Posts about life

Virgin Birth for Another Shark Species

Virgin shark birth in Virginia

The first time it happened, scientists thought it might be a fluke. A female hammerhead shark residing at a zoo in Omaha, Neb., had not been in contact with male sharks for at least three years and yet experienced a “virgin birth.” She delivered a single pup.

But it has happened again, according to today’s issue of the Journal of Fish Biology. This time, a blacktip shark… had spent nearly her entire eight years at either the Virginia Aquarium without any male companionship from her kind.

Related: No sex for all-girl fish speciesBdelloid Rotifers Abandoned Sex 100 Million Years Agoposts on the science and life

Foreign Cells Outnumber Human Cells in Our Bodies

This is one of those area I find very interesting: People Have More Bacterial Cells than Human Cells. Colin Nickerson has written an interesting article on the topic: Of microbes and men

Scientists estimate that 90 percent of the cells contained in the human body belong to nonhuman organisms – mostly bacteria, but also a smattering of fungi and other eensy entities. Some 100 trillion microbes nestle in niches from our teeth to our toes.

But what’s setting science on its heels these days is not the boggling numbers of bugs so much as the budding recognition that they are much more than casual hitchhikers capable of causing disease. They may be so essential to well-being that humans couldn’t live without them.

In this emerging view, humans and their microbes – or, as some biologists playfully put it, microbes and their attached humans – have evolved together to form an extraordinarily complex ecosystem.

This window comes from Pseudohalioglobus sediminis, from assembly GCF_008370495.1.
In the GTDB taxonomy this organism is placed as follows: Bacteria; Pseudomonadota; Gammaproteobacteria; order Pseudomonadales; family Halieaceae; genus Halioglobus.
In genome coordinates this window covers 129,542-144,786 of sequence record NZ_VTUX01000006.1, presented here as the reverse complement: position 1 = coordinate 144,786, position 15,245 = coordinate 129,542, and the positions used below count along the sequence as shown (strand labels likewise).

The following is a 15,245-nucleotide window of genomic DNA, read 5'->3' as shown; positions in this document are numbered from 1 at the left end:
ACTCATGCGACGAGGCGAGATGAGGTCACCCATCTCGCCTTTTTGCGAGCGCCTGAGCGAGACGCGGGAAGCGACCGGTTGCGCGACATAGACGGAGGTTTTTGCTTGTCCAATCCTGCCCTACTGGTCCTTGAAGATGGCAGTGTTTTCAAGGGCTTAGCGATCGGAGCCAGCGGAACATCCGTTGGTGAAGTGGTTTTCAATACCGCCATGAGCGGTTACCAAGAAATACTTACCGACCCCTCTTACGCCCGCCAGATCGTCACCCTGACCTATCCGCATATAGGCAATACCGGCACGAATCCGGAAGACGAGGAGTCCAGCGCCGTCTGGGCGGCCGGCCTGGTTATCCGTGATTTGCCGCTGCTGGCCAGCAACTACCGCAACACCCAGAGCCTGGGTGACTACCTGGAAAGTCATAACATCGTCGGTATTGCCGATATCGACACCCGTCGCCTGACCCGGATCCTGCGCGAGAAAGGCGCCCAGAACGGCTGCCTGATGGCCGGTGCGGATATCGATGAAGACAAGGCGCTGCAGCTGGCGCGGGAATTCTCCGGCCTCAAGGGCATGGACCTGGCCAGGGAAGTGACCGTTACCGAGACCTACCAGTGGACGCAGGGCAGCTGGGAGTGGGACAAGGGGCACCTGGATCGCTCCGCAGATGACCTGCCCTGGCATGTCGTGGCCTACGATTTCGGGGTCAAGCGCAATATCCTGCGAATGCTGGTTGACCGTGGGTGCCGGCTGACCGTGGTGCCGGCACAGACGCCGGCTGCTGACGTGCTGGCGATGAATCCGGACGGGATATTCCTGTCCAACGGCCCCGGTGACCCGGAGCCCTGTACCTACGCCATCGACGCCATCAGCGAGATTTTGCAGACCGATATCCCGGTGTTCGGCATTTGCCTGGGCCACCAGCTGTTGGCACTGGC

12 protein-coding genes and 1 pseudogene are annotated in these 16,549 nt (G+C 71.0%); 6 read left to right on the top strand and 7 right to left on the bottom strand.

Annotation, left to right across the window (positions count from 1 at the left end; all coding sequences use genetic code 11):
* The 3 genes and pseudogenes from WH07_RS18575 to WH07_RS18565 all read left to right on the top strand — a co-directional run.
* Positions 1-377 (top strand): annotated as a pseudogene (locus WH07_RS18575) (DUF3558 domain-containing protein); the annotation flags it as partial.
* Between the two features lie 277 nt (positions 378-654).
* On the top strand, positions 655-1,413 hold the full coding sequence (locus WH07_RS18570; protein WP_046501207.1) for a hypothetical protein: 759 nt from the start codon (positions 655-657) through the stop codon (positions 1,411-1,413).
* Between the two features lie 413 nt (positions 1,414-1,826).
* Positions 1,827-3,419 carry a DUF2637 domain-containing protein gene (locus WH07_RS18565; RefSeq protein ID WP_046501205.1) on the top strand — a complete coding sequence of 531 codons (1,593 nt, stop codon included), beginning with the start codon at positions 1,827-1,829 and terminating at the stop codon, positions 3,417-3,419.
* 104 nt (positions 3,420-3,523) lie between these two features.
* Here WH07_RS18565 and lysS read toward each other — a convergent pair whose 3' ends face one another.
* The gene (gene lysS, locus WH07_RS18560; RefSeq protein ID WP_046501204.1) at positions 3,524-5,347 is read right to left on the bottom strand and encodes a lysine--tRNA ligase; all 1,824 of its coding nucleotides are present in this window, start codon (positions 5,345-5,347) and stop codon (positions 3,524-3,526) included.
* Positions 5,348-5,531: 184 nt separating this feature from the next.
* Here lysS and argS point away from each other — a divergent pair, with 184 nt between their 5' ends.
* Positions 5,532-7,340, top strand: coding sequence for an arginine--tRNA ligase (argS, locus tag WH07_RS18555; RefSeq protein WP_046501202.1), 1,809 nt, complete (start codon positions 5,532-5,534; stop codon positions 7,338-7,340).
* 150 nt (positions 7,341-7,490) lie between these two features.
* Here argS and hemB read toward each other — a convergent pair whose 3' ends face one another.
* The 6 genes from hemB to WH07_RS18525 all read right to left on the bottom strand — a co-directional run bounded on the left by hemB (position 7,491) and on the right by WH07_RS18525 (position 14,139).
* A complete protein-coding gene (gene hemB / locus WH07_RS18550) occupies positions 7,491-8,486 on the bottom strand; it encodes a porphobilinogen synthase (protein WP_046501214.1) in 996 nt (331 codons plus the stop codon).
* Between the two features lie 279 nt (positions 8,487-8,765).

The understanding of the complex interaction is something I came to through reading on the overuse of antibiotics. And the more I read the more interesting it gets.

“We can’t take nutrition properly without bacteria. We can’t fight bad germs without good germs,” he said. “It may turn out that secretions from bacteria affect not only long-term health, but hour-by-hour moods – could a person’s happiness depend on his or her bugs? It’s possible. Our existences are so incredibly intertwined.”

However, in the opinion of some researchers, this strange union may be headed for trouble because of profligate use of antibiotics and antiseptic lifestyles that deter the transfer of vital strains of bacteria that have swarmed in our systems at least since early humans ventured out of Africa.

Related: Tracking the Ecosystem Within UsSkin BacteriaMove over MRSA, C.diff is HereCats Control Rats … With ParasitesBeneficial Bacteria

Viruses and What is Life

Viruses are generally considered not to be alive (they must use a host cell of something else to reproduce). However, defining exactly what life is, is not as easy as you might think.

The debate about what counts as a living thing is fuelled today by the discovery of the first virus that is able to fall “ill” by being infected with another virus.

the discovery of a giant virus that itself falls ill through infection by another virus seems to suggest they too are alive, highlighting how there is no watertight definition of what exactly scientists mean when they refer to something as “living”.

“There’s no doubt, this is a living organism,” the journal Nature is told by Prof Jean-Michel Claverie, director of the Mediterranean Institute of Microbiology in Marseilles, part of France’s basic-research agency CNRS. “The fact that it can get sick makes it more alive.”

Related: People Have More Bacterial Cells than Human CellsBacteria Feed on Earth’s Ocean-Bottom CrustRetrovirusesBacteriophages: The Most Common Life-Like Form on Earth

Life After the Chernobyl Nuclear Accident

Silent Spring by Lauren Monaghan, Cosmos

Ever since, a 30 km ‘exclusion zone’ has existed around the contaminated site, accessible to those with special clearance only. It’s quite easy, then, to conjure an apocalyptic vision of the area; to imagine an eerily deserted wasteland, utterly devoid of life.

But the truth is quite the opposite. The exclusion zone is teeming with wildlife of all shapes and sizes, flourishing unhindered by human interference and seemingly unfazed by the ever-present radiation. Most remarkable, however, is not the life buzzing around the site, but what’s blooming inside the perilous depths of the reactor.

Sitting at the centre of the exclusion zone, the damaged reactor unit is encased in a steel and cement sarcophagus. It’s a deathly tomb that plays host to about 200 tonnes of melted radioactive fuel, and is swarming with radioactive dust.